Entertainment Weekly's Scores

For 3,362 reviews, this publication has graded:
  • 81% higher than the average critic
  • 1% same as the average critic
  • 18% lower than the average critic
On average, this publication grades 5.4 points higher than other critics. (0-100 point scale)
Average Music review score: 78
Highest review score: 100 45:33
Lowest review score: 0 Playing With Fire
Score distribution:
3362 music reviews
    • 62 Metascore
    • 58 Critic Score
    Untitled's titles-- 'Pregnant,' 'Whole Lotta Kisses,' and (yes) 'Bangin' the Headboard'--don't do much to flip the script, or even write a new page.
    • 62 Metascore
    • 58 Critic Score
    These songs are still full of crude misogyny and tired concepts. Give Jones points for honing his craft, but he's got a long way to go.
    • 62 Metascore
    • 50 Critic Score
    About as sexy as a late-night Nerve.com instant-message session. [22 Apr 2005, p.62]
    • Entertainment Weekly
    • 62 Metascore
    • 42 Critic Score
    Heat can't find a melody to save their Moog. [18 Apr 2003, p.70]
    • Entertainment Weekly
    • 62 Metascore
    • 58 Critic Score
    Though he's got plenty of hooks, personality is in much shorter supply.
    • 62 Metascore
    • 42 Critic Score
    It's official: Dolores O'Riordan is rock's most vapid lyricist. [26 Oct 2001, p.125]
    • Entertainment Weekly
    • 61 Metascore
    • 50 Critic Score
    Given that Fork in the Road was inspired by Young's alternative- energy-fueled car, the most appropriate description is probably ''pedestrian.''
    • 61 Metascore
    • 50 Critic Score
    Black & Blue merely maintains a holding pattern, recycling their past and doing little to establish a firm future.
    • 61 Metascore
    • 50 Critic Score
    If Lewis could just find a way to integrate all his early-MTV influences (A Flock of Fat Boys?), well...that album wouldn't be great either--though it'd be less forgettable than this exercise in pop adequacy.
    • 61 Metascore
    • 58 Critic Score
    The album's garbled title is preparation for some of the clumsiest lyrics to be heard on a pop record in years.
    • 61 Metascore
    • 58 Critic Score
    Who'd have guessed that a Beastie Boys record could be too subtle?
    • 61 Metascore
    • 58 Critic Score
    He's too reserved as a solo performer to keep things interesting. [5 Sep 2003, p.77]
    • Entertainment Weekly
    • 61 Metascore
    • 50 Critic Score
    Groovy but tepid. [20 May 2011, p.72]
    • Entertainment Weekly
    • 61 Metascore
    • 42 Critic Score
    Despite a couple of promising tracks the music generally befits the absurd lyrics.... Dupri, Ne-Yo, Rodney Jerkins, The-Dream, and StarGate often drown out Jackson's breathy vocals with soulless beats.
    • 61 Metascore
    • 42 Critic Score
    LOtUSFLOW3R, is less narcoleptic than merely sleepy.
    • 61 Metascore
    • 50 Critic Score
    Train continue to rumble down a middling path. [3 Feb 2006, p.70]
    • Entertainment Weekly
    • 61 Metascore
    • 50 Critic Score
    An occasionally endearing, mostly stumbling mess. [1 Nov 2002, p.70]
    • Entertainment Weekly
    • 61 Metascore
    • 58 Critic Score
    Teeters between cool languor and bland lethargy. [6 Sep 2002, p.86]
    • Entertainment Weekly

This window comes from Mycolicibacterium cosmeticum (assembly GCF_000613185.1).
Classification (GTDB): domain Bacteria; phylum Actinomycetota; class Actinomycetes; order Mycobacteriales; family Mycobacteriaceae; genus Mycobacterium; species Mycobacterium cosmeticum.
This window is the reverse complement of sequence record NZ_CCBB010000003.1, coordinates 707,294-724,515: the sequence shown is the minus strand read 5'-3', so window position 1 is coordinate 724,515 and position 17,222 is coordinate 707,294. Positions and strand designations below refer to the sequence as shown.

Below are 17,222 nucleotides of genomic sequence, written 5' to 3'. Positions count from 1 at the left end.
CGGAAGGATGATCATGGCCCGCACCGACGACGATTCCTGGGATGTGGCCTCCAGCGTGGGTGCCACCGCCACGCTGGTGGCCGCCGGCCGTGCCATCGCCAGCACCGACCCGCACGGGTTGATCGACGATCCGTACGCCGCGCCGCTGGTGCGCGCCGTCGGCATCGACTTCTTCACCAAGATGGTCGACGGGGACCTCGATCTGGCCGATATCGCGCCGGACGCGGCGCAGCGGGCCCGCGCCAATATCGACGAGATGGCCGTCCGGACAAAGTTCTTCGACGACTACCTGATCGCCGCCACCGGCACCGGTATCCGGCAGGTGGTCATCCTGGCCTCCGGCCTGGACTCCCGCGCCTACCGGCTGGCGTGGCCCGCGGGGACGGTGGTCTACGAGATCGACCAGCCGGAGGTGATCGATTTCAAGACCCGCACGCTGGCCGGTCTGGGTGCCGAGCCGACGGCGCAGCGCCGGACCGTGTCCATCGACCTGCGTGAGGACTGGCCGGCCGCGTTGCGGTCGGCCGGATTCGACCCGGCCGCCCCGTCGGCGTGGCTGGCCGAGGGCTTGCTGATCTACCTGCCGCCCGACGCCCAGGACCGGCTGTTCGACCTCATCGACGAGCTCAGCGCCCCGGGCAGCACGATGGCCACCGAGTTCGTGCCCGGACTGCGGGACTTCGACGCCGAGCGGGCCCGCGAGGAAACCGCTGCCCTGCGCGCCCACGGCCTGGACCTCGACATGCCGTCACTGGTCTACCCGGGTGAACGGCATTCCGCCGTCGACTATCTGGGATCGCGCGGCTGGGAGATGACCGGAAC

• 61 Metascore
    • 42 Critic Score
    Maybe he should lose the monotonous, low-rent beats and banal-hook girls (and boys). [23 Sep 2005, p.87]
    • Entertainment Weekly
    • 61 Metascore
    • 42 Critic Score
    [Jay Kay's] blue-eyed disco funk has definitely had its highlights, but they're pretty hard to find here. [23 Sep 2005, p.90]
    • Entertainment Weekly
    • 61 Metascore
    • 50 Critic Score
    This might make for nice pregaming music before an evening out clubbing in Ibiza, but for the rest of us, the effects can be a bit savage on the ears. [24 Aug 2007, p.133]
    • Entertainment Weekly
    • tbd Metascore
    • 58 Critic Score
    Only a slow-burning cover of the late Chris Whitley's 'Indian Summer' really stands out from the blur of tastefully arranged midtempo ballads.
    • 61 Metascore
    • 58 Critic Score
    It's somewhat disappointing, that the disc's sound and content hew so closely to the standard emo/screamo/hardcore formula. [8 Aug 2008, p.68]
    • Entertainment Weekly
    • 60 Metascore
    • 50 Critic Score
    Too much of the album skews toward the dance floor rather than the bedroom. [11 Apr 2003, p.78]
    • Entertainment Weekly
    • 60 Metascore
    • 50 Critic Score
    A snoozy muddle, dominated by underwritten, over-orchestrated ballads. [6 Aug 2004, p.80]
    • Entertainment Weekly
    • 60 Metascore
    • 42 Critic Score
    The Oracle is not terrible, just thoroughly second-rate.
    • 60 Metascore
    • 58 Critic Score
    He hits a campy sweet spot from time to time, but at a seemingly endless 20-track length, this is one tiresome gag. [21 Mar 2008, p.57]
    • Entertainment Weekly
    • 60 Metascore
    • 58 Critic Score
    As long as the original recordings by the Chi-Lites and the Rolling Stones continue to exists, Sessions' covers are passionately pointless. [3 Aug 2012, p.74]
    • Entertainment Weekly
    • 60 Metascore
    • 50 Critic Score
    Strip Me, her third studio disc, plays like one long, increasingly desperate pep talk. The only breather? "Unexpected Hero," a lovely late-Beatles-style ballad.
    • 60 Metascore
    • 50 Critic Score
    The Beatlesque affectations of Starr's recent discs have been replaced with determinedly bland '80s production, although there are still enough painfully underwritten peace 'n' love aphorisms to make even a Rip Van Winkle hippie wince.